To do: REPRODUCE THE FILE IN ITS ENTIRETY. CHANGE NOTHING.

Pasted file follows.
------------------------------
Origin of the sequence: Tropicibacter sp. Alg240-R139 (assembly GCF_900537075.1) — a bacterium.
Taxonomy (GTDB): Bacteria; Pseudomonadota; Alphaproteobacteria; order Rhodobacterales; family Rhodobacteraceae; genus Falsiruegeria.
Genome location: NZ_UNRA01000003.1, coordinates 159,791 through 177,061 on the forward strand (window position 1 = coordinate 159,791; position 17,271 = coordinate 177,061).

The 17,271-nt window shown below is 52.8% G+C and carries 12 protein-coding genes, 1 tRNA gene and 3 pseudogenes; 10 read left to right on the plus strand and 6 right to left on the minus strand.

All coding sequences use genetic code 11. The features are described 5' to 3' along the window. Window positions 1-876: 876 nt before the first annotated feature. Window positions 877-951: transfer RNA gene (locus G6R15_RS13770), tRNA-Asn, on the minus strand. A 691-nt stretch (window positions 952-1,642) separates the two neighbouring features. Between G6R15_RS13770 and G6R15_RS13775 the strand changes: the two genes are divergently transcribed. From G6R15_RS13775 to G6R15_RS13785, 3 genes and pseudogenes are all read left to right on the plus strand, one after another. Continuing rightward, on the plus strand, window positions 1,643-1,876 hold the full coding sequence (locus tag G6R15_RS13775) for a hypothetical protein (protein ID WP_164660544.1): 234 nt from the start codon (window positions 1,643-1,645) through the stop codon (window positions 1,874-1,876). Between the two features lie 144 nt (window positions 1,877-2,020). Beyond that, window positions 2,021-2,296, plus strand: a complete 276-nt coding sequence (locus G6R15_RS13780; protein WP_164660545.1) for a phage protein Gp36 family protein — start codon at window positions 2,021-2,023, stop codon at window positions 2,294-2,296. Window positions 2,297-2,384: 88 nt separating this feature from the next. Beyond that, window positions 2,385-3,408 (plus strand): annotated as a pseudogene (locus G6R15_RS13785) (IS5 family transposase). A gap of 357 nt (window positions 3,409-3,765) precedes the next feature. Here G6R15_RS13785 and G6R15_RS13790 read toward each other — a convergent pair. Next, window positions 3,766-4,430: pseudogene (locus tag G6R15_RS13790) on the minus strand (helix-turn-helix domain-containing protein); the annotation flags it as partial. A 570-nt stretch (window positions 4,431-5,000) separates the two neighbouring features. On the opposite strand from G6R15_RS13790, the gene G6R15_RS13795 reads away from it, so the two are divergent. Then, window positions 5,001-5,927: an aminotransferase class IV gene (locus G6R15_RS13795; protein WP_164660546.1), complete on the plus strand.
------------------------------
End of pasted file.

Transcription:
Origin of the sequence: Tropicibacter sp. Alg240-R139 (assembly GCF_900537075.1) — a bacterium.
Taxonomy (GTDB): Bacteria; Pseudomonadota; Alphaproteobacteria; order Rhodobacterales; family Rhodobacteraceae; genus Falsiruegeria.
Genome location: NZ_UNRA01000003.1, coordinates 159,791 through 177,061 on the forward strand (window position 1 = coordinate 159,791; position 17,271 = coordinate 177,061).

The 17,271-nt window shown below is 52.8% G+C and carries 12 protein-coding genes, 1 tRNA gene and 3 pseudogenes; 10 read left to right on the plus strand and 6 right to left on the minus strand.

All coding sequences use genetic code 11. The features are described 5' to 3' along the window. Window positions 1-876: 876 nt before the first annotated feature. Window positions 877-951: transfer RNA gene (locus G6R15_RS13770), tRNA-Asn, on the minus strand. A 691-nt stretch (window positions 952-1,642) separates the two neighbouring features. Between G6R15_RS13770 and G6R15_RS13775 the strand changes: the two genes are divergently transcribed. From G6R15_RS13775 to G6R15_RS13785, 3 genes and pseudogenes are all read left to right on the plus strand, one after another. Continuing rightward, on the plus strand, window positions 1,643-1,876 hold the full coding sequence (locus tag G6R15_RS13775) for a hypothetical protein (protein ID WP_164660544.1): 234 nt from the start codon (window positions 1,643-1,645) through the stop codon (window positions 1,874-1,876). Between the two features lie 144 nt (window positions 1,877-2,020). Beyond that, window positions 2,021-2,296, plus strand: a complete 276-nt coding sequence (locus G6R15_RS13780; protein WP_164660545.1) for a phage protein Gp36 family protein — start codon at window positions 2,021-2,023, stop codon at window positions 2,294-2,296. Window positions 2,297-2,384: 88 nt separating this feature from the next. Beyond that, window positions 2,385-3,408 (plus strand): annotated as a pseudogene (locus G6R15_RS13785) (IS5 family transposase). A gap of 357 nt (window positions 3,409-3,765) precedes the next feature. Here G6R15_RS13785 and G6R15_RS13790 read toward each other — a convergent pair. Next, window positions 3,766-4,430: pseudogene (locus tag G6R15_RS13790) on the minus strand (helix-turn-helix domain-containing protein); the annotation flags it as partial. A 570-nt stretch (window positions 4,431-5,000) separates the two neighbouring features. On the opposite strand from G6R15_RS13790, the gene G6R15_RS13795 reads away from it, so the two are divergent. Then, window positions 5,001-5,927: an aminotransferase class IV gene (locus G6R15_RS13795; protein WP_164660546.1), complete on the plus strand.